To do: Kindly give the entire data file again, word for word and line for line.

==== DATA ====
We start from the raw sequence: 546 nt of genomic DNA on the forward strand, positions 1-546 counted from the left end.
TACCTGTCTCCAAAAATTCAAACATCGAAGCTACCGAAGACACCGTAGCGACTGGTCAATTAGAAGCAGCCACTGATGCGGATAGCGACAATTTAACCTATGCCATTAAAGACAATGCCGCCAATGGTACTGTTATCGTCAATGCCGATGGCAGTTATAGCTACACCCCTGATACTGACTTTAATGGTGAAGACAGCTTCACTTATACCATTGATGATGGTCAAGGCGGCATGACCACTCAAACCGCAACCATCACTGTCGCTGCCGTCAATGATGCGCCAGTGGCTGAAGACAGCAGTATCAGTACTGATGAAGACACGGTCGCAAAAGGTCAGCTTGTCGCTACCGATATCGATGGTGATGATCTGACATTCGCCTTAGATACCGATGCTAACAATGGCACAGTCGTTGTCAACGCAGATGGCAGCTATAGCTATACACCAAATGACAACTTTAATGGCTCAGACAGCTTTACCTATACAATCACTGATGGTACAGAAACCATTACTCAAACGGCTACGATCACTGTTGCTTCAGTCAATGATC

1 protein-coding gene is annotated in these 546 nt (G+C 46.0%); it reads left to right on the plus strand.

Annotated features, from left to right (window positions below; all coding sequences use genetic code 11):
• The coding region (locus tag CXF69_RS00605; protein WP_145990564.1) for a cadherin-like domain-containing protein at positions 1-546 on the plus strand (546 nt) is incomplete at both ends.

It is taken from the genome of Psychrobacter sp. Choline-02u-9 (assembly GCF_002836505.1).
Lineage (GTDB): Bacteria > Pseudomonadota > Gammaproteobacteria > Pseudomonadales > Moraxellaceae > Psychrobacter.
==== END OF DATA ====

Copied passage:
We start from the raw sequence: 546 nt of genomic DNA on the forward strand, positions 1-546 counted from the left end.
TACCTGTCTCCAAAAATTCAAACATCGAAGCTACCGAAGACACCGTAGCGACTGGTCAATTAGAAGCAGCCACTGATGCGGATAGCGACAATTTAACCTATGCCATTAAAGACAATGCCGCCAATGGTACTGTTATCGTCAATGCCGATGGCAGTTATAGCTACACCCCTGATACTGACTTTAATGGTGAAGACAGCTTCACTTATACCATTGATGATGGTCAAGGCGGCATGACCACTCAAACCGCAACCATCACTGTCGCTGCCGTCAATGATGCGCCAGTGGCTGAAGACAGCAGTATCAGTACTGATGAAGACACGGTCGCAAAAGGTCAGCTTGTCGCTACCGATATCGATGGTGATGATCTGACATTCGCCTTAGATACCGATGCTAACAATGGCACAGTCGTTGTCAACGCAGATGGCAGCTATAGCTATACACCAAATGACAACTTTAATGGCTCAGACAGCTTTACCTATACAATCACTGATGGTACAGAAACCATTACTCAAACGGCTACGATCACTGTTGCTTCAGTCAATGATC

1 protein-coding gene is annotated in these 546 nt (G+C 46.0%); it reads left to right on the plus strand.

Annotated features, from left to right (window positions below; all coding sequences use genetic code 11):
• The coding region (locus tag CXF69_RS00605; protein WP_145990564.1) for a cadherin-like domain-containing protein at positions 1-546 on the plus strand (546 nt) is incomplete at both ends.

It is taken from the genome of Psychrobacter sp. Choline-02u-9 (assembly GCF_002836505.1).
Lineage (GTDB): Bacteria > Pseudomonadota > Gammaproteobacteria > Pseudomonadales > Moraxellaceae > Psychrobacter.